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Carjack Victim Recounts 90 Minutes With The Tsarnaev Brothers

The man who was carjacked in Cambridge by two men who turned out to be the Tsarnaev brothers has told his story to The Boston Globe:

The 26-year-old Chinese entrepreneur had just pulled his new Mercedes to the curb on Brighton Avenue to answer a text when an old sedan swerved behind him, slamming on the brakes. A man in dark clothes got out and approached the passenger window. It was nearly 11 p.m. last Thursday.

The man rapped on the glass, speaking quickly. Danny, unable to hear him, lowered the window — and the man reached an arm through, unlocked the door, and climbed in, brandishing a silver handgun.

“Don’t be stupid,” he told Danny. He asked if he had followed the news about Monday’s Boston Marathon bombings. Danny had, down to the release of the grainy suspect photos less than six hours earlier.

“I did that,” said the man, who would later be identified as Tamerlan Tsarnaev. “And I just killed a policeman in Cambridge.”

He ordered Danny to drive — right on Fordham Road, right again on Commonwealth Avenue — the beginning of an achingly slow odyssey last Thursday night and Friday morning in which Danny felt the possibility of death pressing on him like a vise.

In an exclusive interview with the Globe on Thursday, Danny — the victim of the Tsarnaev brothers’ much-discussed but previously little-understood carjacking — filled in some of the last missing pieces in the timeline between the murder of MIT police officer Sean Collier, just before 10:30 p.m. on April 18, and the Watertown shootout that ended just before 1 a.m. Danny asked that he be identified only by his American nickname.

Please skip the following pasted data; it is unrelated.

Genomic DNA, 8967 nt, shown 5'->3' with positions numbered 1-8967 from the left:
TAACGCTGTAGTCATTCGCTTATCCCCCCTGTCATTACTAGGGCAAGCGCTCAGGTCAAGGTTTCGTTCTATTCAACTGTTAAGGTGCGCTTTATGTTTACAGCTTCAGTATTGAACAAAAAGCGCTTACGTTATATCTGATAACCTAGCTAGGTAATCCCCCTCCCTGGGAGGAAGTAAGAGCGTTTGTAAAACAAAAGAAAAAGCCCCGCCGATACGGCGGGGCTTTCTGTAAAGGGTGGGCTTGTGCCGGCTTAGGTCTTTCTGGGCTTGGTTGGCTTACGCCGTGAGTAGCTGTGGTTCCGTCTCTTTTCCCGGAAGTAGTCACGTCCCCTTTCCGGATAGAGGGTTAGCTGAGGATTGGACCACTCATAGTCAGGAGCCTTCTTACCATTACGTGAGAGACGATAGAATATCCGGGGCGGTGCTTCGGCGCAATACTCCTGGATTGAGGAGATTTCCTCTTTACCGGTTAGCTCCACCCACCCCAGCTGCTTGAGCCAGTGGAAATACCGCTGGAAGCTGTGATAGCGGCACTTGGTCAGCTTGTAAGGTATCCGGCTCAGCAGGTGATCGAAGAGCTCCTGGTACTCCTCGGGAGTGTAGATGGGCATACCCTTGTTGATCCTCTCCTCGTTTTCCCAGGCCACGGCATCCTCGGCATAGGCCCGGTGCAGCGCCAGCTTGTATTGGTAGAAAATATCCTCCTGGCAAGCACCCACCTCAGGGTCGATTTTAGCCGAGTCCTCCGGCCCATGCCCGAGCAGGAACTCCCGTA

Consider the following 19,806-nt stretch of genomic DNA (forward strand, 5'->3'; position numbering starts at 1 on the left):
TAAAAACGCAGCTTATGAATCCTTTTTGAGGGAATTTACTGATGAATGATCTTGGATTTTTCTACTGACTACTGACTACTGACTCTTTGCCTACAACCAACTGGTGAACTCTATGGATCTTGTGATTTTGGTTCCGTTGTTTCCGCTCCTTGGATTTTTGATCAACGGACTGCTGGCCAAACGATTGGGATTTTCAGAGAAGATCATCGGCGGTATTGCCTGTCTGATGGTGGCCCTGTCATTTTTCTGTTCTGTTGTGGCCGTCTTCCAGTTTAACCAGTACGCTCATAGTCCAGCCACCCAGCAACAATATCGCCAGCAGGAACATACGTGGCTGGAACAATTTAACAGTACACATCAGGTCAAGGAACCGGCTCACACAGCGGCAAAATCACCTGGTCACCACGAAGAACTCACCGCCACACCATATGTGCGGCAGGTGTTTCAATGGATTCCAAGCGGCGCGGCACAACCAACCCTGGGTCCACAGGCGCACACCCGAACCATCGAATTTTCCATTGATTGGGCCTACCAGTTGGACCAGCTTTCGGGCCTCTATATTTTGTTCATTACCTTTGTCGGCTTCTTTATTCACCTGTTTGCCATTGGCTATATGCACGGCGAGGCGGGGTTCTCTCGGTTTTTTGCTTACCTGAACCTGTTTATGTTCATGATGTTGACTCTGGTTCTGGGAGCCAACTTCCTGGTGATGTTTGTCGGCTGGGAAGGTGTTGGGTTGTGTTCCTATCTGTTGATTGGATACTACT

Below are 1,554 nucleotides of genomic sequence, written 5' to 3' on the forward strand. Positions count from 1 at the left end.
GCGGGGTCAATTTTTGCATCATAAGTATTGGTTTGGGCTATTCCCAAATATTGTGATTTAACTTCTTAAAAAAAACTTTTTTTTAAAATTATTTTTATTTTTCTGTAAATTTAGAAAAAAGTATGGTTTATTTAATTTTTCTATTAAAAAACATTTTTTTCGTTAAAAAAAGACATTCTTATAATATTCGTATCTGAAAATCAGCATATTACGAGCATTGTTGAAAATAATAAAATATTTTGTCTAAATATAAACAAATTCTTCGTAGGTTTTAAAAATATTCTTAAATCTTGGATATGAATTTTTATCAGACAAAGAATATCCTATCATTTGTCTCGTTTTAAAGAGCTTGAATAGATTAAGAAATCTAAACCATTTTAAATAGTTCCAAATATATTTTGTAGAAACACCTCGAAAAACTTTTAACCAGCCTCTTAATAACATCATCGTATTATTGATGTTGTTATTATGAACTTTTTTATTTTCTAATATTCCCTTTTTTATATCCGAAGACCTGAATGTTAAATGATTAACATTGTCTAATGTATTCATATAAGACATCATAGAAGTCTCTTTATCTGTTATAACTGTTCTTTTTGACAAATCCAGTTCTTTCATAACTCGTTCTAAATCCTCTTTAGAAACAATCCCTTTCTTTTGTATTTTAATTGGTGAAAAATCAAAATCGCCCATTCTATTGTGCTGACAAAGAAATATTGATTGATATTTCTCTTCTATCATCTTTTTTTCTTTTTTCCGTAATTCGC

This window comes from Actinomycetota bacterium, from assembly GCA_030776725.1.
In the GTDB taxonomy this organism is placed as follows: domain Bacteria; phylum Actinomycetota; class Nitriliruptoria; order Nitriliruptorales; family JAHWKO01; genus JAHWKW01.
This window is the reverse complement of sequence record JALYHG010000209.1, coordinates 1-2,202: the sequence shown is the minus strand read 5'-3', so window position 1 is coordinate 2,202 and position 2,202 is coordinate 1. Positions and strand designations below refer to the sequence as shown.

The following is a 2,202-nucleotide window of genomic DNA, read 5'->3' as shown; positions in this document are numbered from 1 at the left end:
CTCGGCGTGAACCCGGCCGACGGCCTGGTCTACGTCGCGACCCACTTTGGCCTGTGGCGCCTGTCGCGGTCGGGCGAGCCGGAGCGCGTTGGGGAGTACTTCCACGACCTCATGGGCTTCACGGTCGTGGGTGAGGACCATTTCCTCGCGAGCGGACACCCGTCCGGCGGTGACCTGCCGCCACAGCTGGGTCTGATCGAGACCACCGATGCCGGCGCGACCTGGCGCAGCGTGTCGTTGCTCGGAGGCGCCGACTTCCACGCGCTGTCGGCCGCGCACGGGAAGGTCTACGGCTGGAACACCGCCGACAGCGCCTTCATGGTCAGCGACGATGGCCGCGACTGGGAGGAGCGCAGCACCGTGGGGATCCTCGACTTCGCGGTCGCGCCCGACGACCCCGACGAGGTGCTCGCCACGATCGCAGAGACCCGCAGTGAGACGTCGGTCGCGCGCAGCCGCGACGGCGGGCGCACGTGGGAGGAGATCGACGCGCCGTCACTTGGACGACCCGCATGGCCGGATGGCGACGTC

Read the whole thing, it really is quite compelling. One thought occurs, though. If it hadn’t been for this guy’s quick thinking and his ability to get away from his captors, the police chase and shootout that led to the death of one of the Tsarnaev and the eventual capture of the other very likely would not have happened, or at least not would have unfolded the way it did.

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About Doug Mataconis
Doug holds a B.A. in Political Science from Rutgers University and J.D. from George Mason University School of Law. He joined the staff of OTB in May, 2010 and also writes at Below The Beltway. Follow Doug on Twitter | Facebook

Comments

  1. Mikey says:

    That’s just amazing. “Danny” credits his escape to reflexes, but the article shows a young man with great presence of mind and keen intelligence.

    How ironic that a young person from China who had been a grad student in Boston would be a key to the killing of Tamerlan and capture of Dzhokhar. If I believed in an afterlife, I’d think Lu Lingzhi might be smiling.

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  2. John Peabody says:

    Quite good. Situational awareness applied beautifully. Don’t they train people in Middle East kidnappings to try to escape right away? The theory is that chances for escape start to dwindle with each hour.

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